By Erik Sherman
Expansion Is Great but If Brand Value Suffers, CMOs Must Be the Ones to Hit the Brakes
Internet-based auto-insurance dealer Esurance has been on a growth roll: 40% from 2005 to 2006 and 70% each of the three previous years. Credit smart marketing, mixing online and smart TV spots with a stylized cartoon character -- Erin Esurance, they call her.
And this year? The company is deliberately slowing down.
"We scaled back our growth plans for operational reasons," said Chief Marketing Officer John Swigart. "You can't hire people fast enough; you can't train people fast enough. Simple things like real-estate licenses and leases, getting space for everybody. We don't believe we could have [continued] without putting substantial strain on the company and challenging the offering of service to the customers."
Killer brand is great. Killer brand and hot growth are better. But growth can outpace a company's ability to maintain the experience consumers expect from a company or product. Just this year, Toyota has had recall problems when increased production outpaced quality control. Starbucks was embarrassed by an internal memo in which its founder and chairman worried about the company losing its soul from the efficiency necessities of its 13,000 locations. What happens when manufacturing systems for 10,000 units a month won't handle a million, or the talent pool that provides employees for 2,000 locations cannot sustain 10 times that number?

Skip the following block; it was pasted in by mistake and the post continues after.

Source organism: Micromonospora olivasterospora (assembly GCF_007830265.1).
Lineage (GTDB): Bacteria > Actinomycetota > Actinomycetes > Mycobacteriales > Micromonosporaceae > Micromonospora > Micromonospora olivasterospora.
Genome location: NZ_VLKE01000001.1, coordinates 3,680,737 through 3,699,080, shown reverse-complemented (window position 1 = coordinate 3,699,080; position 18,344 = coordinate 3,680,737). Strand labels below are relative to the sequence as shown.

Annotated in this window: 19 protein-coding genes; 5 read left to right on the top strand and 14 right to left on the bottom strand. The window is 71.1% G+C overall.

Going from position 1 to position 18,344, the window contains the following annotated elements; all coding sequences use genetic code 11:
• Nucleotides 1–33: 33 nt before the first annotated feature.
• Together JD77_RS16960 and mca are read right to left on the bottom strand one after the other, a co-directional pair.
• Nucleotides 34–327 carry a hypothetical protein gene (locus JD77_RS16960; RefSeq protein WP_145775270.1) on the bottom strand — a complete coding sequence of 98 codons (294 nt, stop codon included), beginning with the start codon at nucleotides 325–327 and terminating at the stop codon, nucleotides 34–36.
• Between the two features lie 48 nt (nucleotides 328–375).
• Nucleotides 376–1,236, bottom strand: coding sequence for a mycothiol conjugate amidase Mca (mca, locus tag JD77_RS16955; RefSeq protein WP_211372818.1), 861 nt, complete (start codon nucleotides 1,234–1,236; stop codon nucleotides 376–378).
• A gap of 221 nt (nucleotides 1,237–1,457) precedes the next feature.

Sometimes operations, strategy and marketing go head-to-head with conflicting drives and requirements. And when efficient manufacturing, timely delivery, reproducible customer experience and recruitment take strategic precedence, you might say goodbye to that coveted marketing identity. Suddenly the experience consumers expect isn't there any more -- and neither are they. And yet, if a company is to expand the way many investors demand, things will have to change. The difficulty for CMOs is preventing brand equity from changing too.
"For any company hitting critical mass, this is an age-old dilemma," said Kevin O'Donnell, senior partner at branding consultancy Prophet. "It's the inherent need to drive operational performance vs. the need to continuously build and develop long-term asset value, which is essentially brand." Taking the shortest route to increased sales and market share can put long-term brand health into direct conflict with short-term mammon.
The potential conflict is not new, but this is a time when investors and corporate management put an unprecedented premium on expansion, and online communication makes it easier than ever for dissatisfied customers to trash your offerings. Never before have growth and brand clashed so hard -- with the CMO in between.